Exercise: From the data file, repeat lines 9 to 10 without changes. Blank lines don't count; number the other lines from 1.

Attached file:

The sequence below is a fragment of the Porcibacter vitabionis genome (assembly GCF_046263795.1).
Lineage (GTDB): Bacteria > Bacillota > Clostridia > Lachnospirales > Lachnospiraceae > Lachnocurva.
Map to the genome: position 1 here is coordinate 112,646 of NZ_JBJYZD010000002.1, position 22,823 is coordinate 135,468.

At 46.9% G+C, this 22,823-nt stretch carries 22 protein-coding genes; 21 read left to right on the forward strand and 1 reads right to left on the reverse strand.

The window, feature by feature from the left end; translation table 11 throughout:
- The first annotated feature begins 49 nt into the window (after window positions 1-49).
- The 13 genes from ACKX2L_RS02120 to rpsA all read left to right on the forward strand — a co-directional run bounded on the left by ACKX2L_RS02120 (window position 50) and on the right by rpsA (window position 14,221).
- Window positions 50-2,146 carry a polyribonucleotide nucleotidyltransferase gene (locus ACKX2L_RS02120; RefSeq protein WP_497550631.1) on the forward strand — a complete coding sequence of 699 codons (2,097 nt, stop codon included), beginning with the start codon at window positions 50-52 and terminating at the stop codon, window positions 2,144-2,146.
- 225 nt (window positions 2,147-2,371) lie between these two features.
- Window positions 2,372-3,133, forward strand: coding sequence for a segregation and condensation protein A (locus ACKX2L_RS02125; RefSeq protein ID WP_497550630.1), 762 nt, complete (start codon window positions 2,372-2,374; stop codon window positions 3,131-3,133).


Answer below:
- 225 nt (window positions 2,147-2,371) lie between these two features.
- Window positions 2,372-3,133, forward strand: coding sequence for a segregation and condensation protein A (locus ACKX2L_RS02125; RefSeq protein ID WP_497550630.1), 762 nt, complete (start codon window positions 2,372-2,374; stop codon window positions 3,131-3,133).